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Kat & Satoshi

great post! I gotta go and get me one!


what a cool post! i have been unaware of haramaki til now... where do you buy them? could be a good solution to the dreaded mid-riff gap.


Most people keep theirs well hidden! You can find them in the lingerie department of most department stores. Not in the cute frilly lacy section, but off to the side, near the stockings and bike shorts.
But I'm not sure if they'll be easy to find this time of year.

Also, Nissen (catalogue/online only) has a few sets of 4. Cute fleece:
And with a Snoopy print: http://www.nissen.co.jp/src/direct_sho/index_s.jsp?head=%2Fhead&main=%2Fc_item%2F2005fal%2Fsho_item%2F0568%2F0568_23201

I really like Nissen, by the way. They are cheap, have a good return policy, carry shoes big enough for my feet and the clothes (if I choose carefully) usually fit.


Awesome post! I had never heard of a haramaki until a few weeks ago, and up until now I thought they were exclusively for women. My girlfriend introduced me to them. She wears one all the time, I mean all the time (plus the heat is jacked up and a warm duvet), but they are not available in Canadian department stores. Even my hair stylist who has lived here for a long time says she can't find any. I always thought Hara was a family name in Japanese and its the one I use around my Japanese friends, its good to know they're calling me Tummy-san! The science makes perfect sense, and since I get cold easily, maybe I'll start to wear one when I find them. I'll check out that website later.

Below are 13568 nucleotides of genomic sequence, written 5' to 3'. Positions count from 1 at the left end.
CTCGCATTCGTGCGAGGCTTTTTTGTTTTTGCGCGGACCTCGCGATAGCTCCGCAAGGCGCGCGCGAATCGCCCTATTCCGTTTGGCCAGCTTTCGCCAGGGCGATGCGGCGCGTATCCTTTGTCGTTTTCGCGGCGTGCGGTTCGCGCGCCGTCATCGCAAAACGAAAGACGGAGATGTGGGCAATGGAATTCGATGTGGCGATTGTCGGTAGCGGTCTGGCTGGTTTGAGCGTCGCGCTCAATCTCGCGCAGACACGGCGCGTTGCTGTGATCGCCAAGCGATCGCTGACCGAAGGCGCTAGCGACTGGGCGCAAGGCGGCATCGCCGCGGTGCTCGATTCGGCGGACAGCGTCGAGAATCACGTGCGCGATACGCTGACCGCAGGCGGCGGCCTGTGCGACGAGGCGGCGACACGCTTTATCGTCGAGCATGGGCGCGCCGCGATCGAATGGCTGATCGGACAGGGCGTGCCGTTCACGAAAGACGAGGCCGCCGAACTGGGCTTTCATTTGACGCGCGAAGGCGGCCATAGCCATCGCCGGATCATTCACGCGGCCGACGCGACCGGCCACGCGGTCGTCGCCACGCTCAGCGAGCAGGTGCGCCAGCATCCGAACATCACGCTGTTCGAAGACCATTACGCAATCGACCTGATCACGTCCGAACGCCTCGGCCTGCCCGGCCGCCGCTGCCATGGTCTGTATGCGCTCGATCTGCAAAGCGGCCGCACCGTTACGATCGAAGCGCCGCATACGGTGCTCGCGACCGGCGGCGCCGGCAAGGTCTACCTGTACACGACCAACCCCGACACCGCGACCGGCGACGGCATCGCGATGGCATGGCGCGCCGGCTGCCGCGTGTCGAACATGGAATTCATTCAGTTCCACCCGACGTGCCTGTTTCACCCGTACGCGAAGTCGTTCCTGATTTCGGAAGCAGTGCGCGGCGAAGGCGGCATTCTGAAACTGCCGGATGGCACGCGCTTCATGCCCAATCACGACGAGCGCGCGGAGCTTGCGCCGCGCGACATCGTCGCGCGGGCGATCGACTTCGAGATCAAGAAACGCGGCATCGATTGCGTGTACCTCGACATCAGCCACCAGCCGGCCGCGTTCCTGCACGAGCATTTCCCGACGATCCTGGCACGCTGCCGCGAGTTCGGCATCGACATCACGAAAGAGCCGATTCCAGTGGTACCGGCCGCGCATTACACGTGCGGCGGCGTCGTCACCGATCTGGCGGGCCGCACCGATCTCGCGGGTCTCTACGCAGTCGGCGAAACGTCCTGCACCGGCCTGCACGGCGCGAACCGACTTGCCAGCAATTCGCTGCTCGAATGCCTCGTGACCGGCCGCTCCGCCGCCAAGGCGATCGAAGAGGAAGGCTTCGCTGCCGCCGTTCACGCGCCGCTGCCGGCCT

You've metioned that there is a problem with heating in Japanese homes. There are other bloggers who have expressed the same, but my girlfriend insists (in the case of another blogger) that it is simply because he lives in a cheap flat. I tend to side with you on this, a home must have a heating system. Even in Mexico, I was thrown for a loop when I learned that homes are built without heaters. It's good to have one, just in case but because of this, I'm afraid to visit Japan in the fall and winter now. Are the temps in Tokyo really as low as they are in Vancouver? Right now, we are having a nasty cold snap, but its nothing like an Ottawa winter.


That is the most beautiful haramaki I have ever seen!! Did you make it? I've only wore something like that when I was pregant, as everyone told me I should, so I thought it was to support the baby and/or my back. I didn't realize it was for warmth and that non-pregnant people also wear them, lol! Thanks for teaching me something new, and something new to shop for!! :D


Forgot to add that I keep reading it as "harumaki"--eggroll/springroll, and come to think of it, it is quite apt, lol! ;)


I have a friend whose acupuncturist gave her similar advice - keep the middle/organs warm, because that is where one's "chi" resides, and you'll have more energy and be warmer in your extremeties. My friend told me about this, and I decided to try it, and I've been much warmer during the last two cold Wisconsin, USA, winters because of it. Though, we don't have tummy-warmers here, and I just use long underwear. :-) Maybe I should sew a fleece one!